How we can help fight malnutrition among the elderly

by Jennifer Bowden / 11 July, 2017
RelatedArticlesModule - Elderly health

Photo/Getty Images

It may be as simple as including them in our lives, according to new research. 

It’s no secret that we’re ageing: the proportion of the population over 65 has doubled since 1981. By 2068, between 1.6 and two million New Zealanders – a quarter to a third of us – will be 65 or more, compared with 700,000 in 2016. Now, it’s time for a shift in the way we view and interact with our older people, says Massey University associate professor Carol Wham.

Wham led a research team that surveyed 167 older adults in the North Shore, Waitakere and Rodney areas of Auckland in 2014 and found 23% were malnourished and a further 35% were at high risk of malnutrition.

Those recently admitted to residential care had a significantly higher rate of malnutrition (47%) than those in hospital (23%) or living in the community (2%). This is to be expected, says Wham, since adults moving into care have typically lost their independence, have multiple health problems, probably aren’t mobile and are often taking many different drugs. “All their physiology is working against them because of advanced age.”

Malnourishment is not an inevitable result of ageing. However, the solution to the problem highlighted by these figures could be as simple as including older adults more in our communities and everyday lives.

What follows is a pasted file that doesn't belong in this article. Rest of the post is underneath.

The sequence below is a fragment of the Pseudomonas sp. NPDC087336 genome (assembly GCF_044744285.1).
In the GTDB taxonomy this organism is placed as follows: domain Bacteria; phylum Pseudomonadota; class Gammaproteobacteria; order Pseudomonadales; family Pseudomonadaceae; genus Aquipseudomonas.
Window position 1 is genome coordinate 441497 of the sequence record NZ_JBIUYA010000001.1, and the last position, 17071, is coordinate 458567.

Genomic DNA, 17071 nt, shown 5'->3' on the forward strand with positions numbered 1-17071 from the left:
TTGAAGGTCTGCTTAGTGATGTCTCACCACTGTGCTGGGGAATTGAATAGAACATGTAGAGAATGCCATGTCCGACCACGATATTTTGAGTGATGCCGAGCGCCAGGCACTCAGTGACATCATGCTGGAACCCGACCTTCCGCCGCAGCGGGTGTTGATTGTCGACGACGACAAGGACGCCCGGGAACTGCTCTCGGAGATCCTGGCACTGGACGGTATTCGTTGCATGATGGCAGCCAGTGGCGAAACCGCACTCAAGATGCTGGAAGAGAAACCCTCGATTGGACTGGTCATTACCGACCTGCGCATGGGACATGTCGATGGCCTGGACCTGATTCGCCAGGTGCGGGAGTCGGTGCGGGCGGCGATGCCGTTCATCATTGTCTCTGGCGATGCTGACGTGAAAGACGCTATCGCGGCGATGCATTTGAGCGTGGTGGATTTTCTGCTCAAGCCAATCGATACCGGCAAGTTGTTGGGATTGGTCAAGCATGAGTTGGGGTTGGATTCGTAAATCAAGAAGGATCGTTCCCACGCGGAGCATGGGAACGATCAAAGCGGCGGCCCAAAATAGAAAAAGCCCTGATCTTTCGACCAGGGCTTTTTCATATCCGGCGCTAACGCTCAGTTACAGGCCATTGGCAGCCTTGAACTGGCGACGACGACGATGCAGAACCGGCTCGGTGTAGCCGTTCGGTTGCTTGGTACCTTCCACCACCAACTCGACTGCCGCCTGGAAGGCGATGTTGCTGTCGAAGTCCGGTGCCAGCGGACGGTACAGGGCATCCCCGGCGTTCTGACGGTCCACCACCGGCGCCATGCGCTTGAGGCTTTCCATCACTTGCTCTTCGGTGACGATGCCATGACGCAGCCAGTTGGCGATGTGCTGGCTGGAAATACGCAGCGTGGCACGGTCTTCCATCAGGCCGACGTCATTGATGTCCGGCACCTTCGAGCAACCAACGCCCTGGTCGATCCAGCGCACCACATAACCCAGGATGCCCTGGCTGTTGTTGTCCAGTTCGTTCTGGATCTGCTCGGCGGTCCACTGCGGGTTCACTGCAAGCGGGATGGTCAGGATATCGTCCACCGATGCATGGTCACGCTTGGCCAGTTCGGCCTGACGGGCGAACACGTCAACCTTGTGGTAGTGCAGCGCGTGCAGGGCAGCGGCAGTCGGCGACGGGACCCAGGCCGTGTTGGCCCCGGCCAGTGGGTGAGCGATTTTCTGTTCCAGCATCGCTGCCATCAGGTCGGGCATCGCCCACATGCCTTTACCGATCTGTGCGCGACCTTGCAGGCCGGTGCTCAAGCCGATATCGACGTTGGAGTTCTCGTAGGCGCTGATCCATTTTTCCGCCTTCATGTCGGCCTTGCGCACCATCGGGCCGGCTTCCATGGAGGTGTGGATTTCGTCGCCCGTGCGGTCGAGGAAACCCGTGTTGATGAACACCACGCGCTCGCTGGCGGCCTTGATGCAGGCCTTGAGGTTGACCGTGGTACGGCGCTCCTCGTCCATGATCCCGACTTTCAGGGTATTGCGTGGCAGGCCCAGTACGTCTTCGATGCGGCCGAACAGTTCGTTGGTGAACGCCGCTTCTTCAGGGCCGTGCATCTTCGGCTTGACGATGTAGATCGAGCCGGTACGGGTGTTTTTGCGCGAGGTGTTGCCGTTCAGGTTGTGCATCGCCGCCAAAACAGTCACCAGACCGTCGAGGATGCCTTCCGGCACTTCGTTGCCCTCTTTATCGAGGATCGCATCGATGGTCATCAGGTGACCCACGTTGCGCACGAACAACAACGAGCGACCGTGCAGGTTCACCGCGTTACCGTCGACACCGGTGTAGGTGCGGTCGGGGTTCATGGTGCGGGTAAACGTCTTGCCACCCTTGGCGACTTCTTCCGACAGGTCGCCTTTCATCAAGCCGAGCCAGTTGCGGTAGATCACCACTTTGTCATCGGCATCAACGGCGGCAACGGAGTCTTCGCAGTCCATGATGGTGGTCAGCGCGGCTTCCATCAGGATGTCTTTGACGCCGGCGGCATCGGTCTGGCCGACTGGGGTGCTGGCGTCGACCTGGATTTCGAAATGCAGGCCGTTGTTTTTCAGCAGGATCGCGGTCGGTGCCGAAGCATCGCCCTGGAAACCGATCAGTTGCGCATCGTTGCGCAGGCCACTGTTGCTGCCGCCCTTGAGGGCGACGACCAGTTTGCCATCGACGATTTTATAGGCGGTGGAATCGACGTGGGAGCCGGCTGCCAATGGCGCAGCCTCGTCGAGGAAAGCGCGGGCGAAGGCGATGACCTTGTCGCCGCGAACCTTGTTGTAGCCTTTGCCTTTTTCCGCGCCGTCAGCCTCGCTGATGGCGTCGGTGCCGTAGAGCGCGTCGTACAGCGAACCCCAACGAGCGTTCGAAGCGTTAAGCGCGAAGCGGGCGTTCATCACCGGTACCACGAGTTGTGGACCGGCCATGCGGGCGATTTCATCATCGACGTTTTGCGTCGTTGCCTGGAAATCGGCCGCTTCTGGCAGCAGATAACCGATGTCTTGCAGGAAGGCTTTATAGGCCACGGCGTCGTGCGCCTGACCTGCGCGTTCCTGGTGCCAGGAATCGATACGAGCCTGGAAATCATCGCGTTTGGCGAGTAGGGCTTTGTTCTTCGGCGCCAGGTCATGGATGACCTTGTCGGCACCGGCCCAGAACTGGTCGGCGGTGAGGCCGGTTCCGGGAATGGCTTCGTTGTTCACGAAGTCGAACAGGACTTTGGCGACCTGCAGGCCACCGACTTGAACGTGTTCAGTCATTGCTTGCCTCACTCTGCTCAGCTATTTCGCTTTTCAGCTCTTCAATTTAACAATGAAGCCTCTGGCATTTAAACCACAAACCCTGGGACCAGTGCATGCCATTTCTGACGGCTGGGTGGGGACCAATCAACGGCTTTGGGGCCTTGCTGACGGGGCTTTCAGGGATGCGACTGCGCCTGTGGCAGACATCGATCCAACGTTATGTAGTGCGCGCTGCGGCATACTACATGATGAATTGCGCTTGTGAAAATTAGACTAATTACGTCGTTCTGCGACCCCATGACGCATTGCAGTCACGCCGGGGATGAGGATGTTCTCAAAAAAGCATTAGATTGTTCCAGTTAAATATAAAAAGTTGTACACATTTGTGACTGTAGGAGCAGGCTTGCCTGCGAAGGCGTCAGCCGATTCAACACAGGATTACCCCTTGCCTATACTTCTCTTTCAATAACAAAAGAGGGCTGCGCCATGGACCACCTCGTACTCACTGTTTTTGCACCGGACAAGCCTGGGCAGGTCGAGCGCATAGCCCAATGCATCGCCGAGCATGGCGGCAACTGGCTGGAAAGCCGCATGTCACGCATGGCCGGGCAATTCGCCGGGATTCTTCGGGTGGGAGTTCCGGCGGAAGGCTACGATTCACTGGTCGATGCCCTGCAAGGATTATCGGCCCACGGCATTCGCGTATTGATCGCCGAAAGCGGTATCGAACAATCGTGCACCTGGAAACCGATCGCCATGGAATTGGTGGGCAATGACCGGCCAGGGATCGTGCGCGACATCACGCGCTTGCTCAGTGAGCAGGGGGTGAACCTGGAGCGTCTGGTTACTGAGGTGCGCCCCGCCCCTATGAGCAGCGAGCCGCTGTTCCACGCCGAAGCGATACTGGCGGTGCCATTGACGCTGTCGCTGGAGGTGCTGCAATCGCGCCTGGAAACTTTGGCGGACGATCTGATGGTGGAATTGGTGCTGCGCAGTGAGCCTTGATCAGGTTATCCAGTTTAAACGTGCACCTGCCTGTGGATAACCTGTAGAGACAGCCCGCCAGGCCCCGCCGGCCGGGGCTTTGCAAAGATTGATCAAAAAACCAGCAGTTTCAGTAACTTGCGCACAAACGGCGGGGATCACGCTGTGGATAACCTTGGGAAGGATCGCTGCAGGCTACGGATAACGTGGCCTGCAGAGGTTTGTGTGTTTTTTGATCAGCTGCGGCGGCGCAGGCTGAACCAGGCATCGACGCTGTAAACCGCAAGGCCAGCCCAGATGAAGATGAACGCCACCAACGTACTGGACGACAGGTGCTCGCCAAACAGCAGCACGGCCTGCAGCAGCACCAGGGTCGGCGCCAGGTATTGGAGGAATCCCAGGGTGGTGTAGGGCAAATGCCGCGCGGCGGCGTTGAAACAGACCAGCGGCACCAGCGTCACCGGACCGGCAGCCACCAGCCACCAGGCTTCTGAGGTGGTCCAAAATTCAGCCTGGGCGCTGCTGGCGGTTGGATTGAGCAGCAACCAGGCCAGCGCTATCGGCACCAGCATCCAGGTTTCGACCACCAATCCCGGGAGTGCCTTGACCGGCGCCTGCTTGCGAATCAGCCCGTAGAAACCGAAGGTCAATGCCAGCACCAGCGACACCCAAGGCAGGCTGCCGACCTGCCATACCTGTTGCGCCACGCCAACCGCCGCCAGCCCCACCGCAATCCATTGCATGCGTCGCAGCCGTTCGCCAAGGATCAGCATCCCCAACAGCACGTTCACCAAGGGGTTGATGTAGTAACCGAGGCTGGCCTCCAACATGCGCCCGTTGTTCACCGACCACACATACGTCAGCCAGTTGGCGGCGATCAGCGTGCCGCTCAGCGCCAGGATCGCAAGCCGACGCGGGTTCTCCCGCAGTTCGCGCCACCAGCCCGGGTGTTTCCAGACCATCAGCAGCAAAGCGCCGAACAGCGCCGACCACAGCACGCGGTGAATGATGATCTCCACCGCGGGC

Research here and overseas has found both living and eating alone are risk factors for malnutrition in older adults. Because eating is socially facilitated – we eat more when we eat with others – the most effective way to promote good diet in older adults is for them to dine in company, says Wham.

“Just taking a meal to somebody, such as Meals on Wheels or a frozen meal, might be solving only half the problem. We’re very time-poor, so it’s easy to just drop off a meal. It takes a lot more time and effort to invite them in for a meal or go to their place for a meal and share the time with them. And that’s the most precious thing – it’s spending the time.”

Carol Wham: a change of attitude is needed.

By including older adults in social activities and meals, we ensure they’re not always eating alone in their own home, says Wham.

In Holland, what started as an experiment at integrating generations in a nursing home has turned into a wildly successful arrangement. Humanitas, a long-term care facility for older adults, offered its vacant rooms to university students free of charge. In return, the students volunteer 30 hours of their time each month to work and interact with the residents.

The young students represent a link to the outside world for the older adults, and they teach the residents new skills, such as how to use email, social media and Skype.

Similarly, in Cleveland in the US state of Ohio, university students from local art and music schools have been integrated into the Judson Manor retirement community. In exchange for free accommodation, the students give music recitals and dine with and help the older residents. Meaningful relationships have evolved between the students and residents, too: some older residents give art lessons, cooking tips, and career and relationship advice to their younger friends. For students living far from home, the older residents have become a second family.

So while cooking and dropping off nourishing meals to elderly parents may seem helpful, Wham challenges us to reconsider what elderly adults really need. “I think intergenerational contact is really important and that’s what a lot of older people miss out on,” she says.

By sharing meals with them, we can help to improve their eating habits and nutrition, potentially improving their health and quality of life, too. But that requires a change in our attitude to being more inclusive of the older generation.

This article was first published in the June 24, 2017 issue of the New Zealand Listener.


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